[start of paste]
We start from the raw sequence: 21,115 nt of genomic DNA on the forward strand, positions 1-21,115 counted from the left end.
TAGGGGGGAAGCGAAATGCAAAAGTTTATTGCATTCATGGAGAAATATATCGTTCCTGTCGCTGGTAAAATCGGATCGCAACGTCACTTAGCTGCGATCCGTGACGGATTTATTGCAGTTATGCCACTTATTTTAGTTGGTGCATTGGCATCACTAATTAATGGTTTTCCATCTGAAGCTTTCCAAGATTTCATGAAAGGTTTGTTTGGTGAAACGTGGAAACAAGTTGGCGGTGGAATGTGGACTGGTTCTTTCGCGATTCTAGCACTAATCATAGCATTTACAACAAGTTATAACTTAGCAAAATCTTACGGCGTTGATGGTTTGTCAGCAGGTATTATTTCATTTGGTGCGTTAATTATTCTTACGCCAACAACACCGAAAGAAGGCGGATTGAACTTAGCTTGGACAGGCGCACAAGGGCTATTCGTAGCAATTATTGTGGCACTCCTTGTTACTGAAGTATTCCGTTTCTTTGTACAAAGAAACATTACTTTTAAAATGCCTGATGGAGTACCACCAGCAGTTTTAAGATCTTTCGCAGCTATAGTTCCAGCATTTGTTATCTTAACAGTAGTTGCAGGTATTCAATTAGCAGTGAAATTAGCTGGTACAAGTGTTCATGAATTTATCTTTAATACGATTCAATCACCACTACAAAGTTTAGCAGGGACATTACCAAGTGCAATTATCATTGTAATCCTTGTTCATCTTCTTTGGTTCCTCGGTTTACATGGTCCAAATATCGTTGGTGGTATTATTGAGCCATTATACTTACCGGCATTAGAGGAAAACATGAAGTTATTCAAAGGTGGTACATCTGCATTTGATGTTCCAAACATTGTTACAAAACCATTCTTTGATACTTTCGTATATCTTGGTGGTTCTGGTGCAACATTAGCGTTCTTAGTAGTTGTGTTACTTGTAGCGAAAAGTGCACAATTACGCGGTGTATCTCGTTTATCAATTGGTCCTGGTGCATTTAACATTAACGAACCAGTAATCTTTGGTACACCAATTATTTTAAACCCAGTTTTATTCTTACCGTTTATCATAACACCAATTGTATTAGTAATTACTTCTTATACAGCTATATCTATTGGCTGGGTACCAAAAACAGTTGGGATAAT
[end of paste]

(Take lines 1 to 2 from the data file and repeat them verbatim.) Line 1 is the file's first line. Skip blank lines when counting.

We start from the raw sequence: 21,115 nt of genomic DNA on the forward strand, positions 1-21,115 counted from the left end.
TAGGGGGGAAGCGAAATGCAAAAGTTTATTGCATTCATGGAGAAATATATCGTTCCTGTCGCTGGTAAAATCGGATCGCAACGTCACTTAGCTGCGATCCGTGACGGATTTATTGCAGTTATGCCACTTATTTTAGTTGGTGCATTGGCATCACTAATTAATGGTTTTCCATCTGAAGCTTTCCAAGATTTCATGAAAGGTTTGTTTGGTGAAACGTGGAAACAAGTTGGCGGTGGAATGTGGACTGGTTCTTTCGCGATTCTAGCACTAATCATAGCATTTACAACAAGTTATAACTTAGCAAAATCTTACGGCGTTGATGGTTTGTCAGCAGGTATTATTTCATTTGGTGCGTTAATTATTCTTACGCCAACAACACCGAAAGAAGGCGGATTGAACTTAGCTTGGACAGGCGCACAAGGGCTATTCGTAGCAATTATTGTGGCACTCCTTGTTACTGAAGTATTCCGTTTCTTTGTACAAAGAAACATTACTTTTAAAATGCCTGATGGAGTACCACCAGCAGTTTTAAGATCTTTCGCAGCTATAGTTCCAGCATTTGTTATCTTAACAGTAGTTGCAGGTATTCAATTAGCAGTGAAATTAGCTGGTACAAGTGTTCATGAATTTATCTTTAATACGATTCAATCACCACTACAAAGTTTAGCAGGGACATTACCAAGTGCAATTATCATTGTAATCCTTGTTCATCTTCTTTGGTTCCTCGGTTTACATGGTCCAAATATCGTTGGTGGTATTATTGAGCCATTATACTTACCGGCATTAGAGGAAAACATGAAGTTATTCAAAGGTGGTACATCTGCATTTGATGTTCCAAACATTGTTACAAAACCATTCTTTGATACTTTCGTATATCTTGGTGGTTCTGGTGCAACATTAGCGTTCTTAGTAGTTGTGTTACTTGTAGCGAAAAGTGCACAATTACGCGGTGTATCTCGTTTATCAATTGGTCCTGGTGCATTTAACATTAACGAACCAGTAATCTTTGGTACACCAATTATTTTAAACCCAGTTTTATTCTTACCGTTTATCATAACACCAATTGTATTAGTAATTACTTCTTATACAGCTATATCTATTGGCTGGGTACCAAAAACAGTTGGGATAAT